Photograph by Elizabeth Seward
No Limits: Jared Butler (left) and Cory Thrall find new elasticity in sonic expression.
Let It Shine
For darph/nadeR, salvation is the noise itself
By Gabe Meline
The warehouse is full of sound equipment. I mean, floor-to-ceiling full. Drums, amplifiers, cables, rack mounts—you name it, it's packed somewhere away in this warehouse.
I'm sitting in tonight on a rehearsal with Cory Thrall and Jared Butler, two seriously demented souls who record and perform cacophonous, garbled noise compositions under the name darph/nadeR. They've invited a few friends to augment the "music" making for the evening, and, having a faint idea of what I'm in for, I've packed a saxophone, an analog synthesizer and a Skilsaw.
"Just grab anything you want to use," I am told while setting up, but the offer is too overwhelming to really comprehend. I start fishing through a tangled pile of pedals, mixers and other electronic gadgets when I find, buried under all this weird stuff, Butler's cell phone, and I begin to understand what the priorities are for darph/nadeR.
Experimenting with noise: important. Everything else: not as important.
I am handed a guitar with recessed frets and instinctively begin tuning it when I opt instead, in the spirit of experimentation, to create my own tuning. After 10 minutes, the whole concept of tone is thrown out the window. In fact, entire concepts of melody, time, key and structure are pretty much ground into the pavement by the steamroller of sound that erupts when we begin our first "song."
No discussion is needed, just an "OK, let's go" from Thrall, a quick press of the record button on the four-track cassette recorder, and we're off on a magic carpet ride of stomach-rattling oscillations and distortion as loud as a large mechanical failure. It's no surprise that one night a passerby, hearing darph/nadeR from outside the warehouse, broke down the door and explained that he, in fact, thought there was a turbine engine in there about to blow up.
But who knew it could be so thrilling to be inside a turbine engine? I twist the knobs on the synthesizer, obtaining low-end gurgles and white noise loops. I shake the body of the strange guitar as I pluck and prod at the strings, toying with feedback and reverb. I attempt to play the saxophone unlike I've ever played it before, biting and overblowing the reed, jabbing at the keys, sonorously lifting the horn to the skies.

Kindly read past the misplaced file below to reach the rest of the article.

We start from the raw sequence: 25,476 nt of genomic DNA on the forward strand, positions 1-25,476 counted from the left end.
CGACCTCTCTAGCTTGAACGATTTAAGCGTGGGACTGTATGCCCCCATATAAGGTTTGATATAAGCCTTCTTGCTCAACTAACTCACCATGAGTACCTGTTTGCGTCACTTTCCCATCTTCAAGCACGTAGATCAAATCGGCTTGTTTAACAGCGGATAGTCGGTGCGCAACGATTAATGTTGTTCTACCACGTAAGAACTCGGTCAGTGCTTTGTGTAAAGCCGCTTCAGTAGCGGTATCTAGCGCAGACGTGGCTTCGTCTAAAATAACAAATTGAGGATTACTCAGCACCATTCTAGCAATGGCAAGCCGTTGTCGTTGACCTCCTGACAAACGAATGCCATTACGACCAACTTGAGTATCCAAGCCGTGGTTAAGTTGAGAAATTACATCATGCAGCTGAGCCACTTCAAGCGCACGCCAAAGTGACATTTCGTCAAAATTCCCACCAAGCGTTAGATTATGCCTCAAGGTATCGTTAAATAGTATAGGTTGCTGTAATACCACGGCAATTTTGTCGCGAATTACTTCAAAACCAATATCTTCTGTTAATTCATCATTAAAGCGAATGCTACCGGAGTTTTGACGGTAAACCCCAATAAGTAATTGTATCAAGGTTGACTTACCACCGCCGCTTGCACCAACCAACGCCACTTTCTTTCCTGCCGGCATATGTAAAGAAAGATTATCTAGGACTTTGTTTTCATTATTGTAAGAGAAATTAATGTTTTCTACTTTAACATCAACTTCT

Across the room, my cohorts are mangling a guitar upside down against the ground, its output further skewed through pedals galore. Thrall, somewhat mild-mannerly, stands at his station—a wall of unexplainable knobs—manipulating his own guitar, while Butler is nowhere to be seen; he's taken off on a voyage through the warehouse with a cordless microphone. Every few minutes, I hear his demonic, curdled vocals and I glimpse his shadow dancing on the ceiling.
Swirling in improvised mayhem, I recall a passage from Psalms 95: "Let us make a joyful noise to the rock of our salvation." We are making this joyful noise, and the rock of our salvation is the noise itself. I experience several transcendental states of self-unawareness, several mythic states of salvation, during this 38-minute congregation. As conventional salvation offends, so this salvation, in kind, probably offends most of the conventionally saved, and we let it shine, let it shine, let it shine.
After the swelling throb dies down, after we exchange holy shits and whoa dudes, after we've come to terms with the adrenaline running through our blood, we open the warehouse door to discover that we have joyfully cast our pearls before swine: an irate neighbor has registered his disgust by breaking Butler's car window with a rock.
There is an audience for darph/nadeR, and while that audience may account for only a small number per capita in each city across the world, the Internet, of course, has fueled a tight-knit experimental-noise community. Thurston Moore has bought darph/nadeR CDs; they've traded recordings with Wolf Eyes; and recently the duo were invited to contribute a remix for the film Threat, directed by Matt Pizzolo with major backing.
As for me, I've still got a pounding headache. I also feel a primal need to get back to the warehouse soon. Next time, I may even plug in the Skilsaw.
Darph/nadeR have over 50 releases, numerous MP3s and Cory's Beard of Death at www.darphnader.net.
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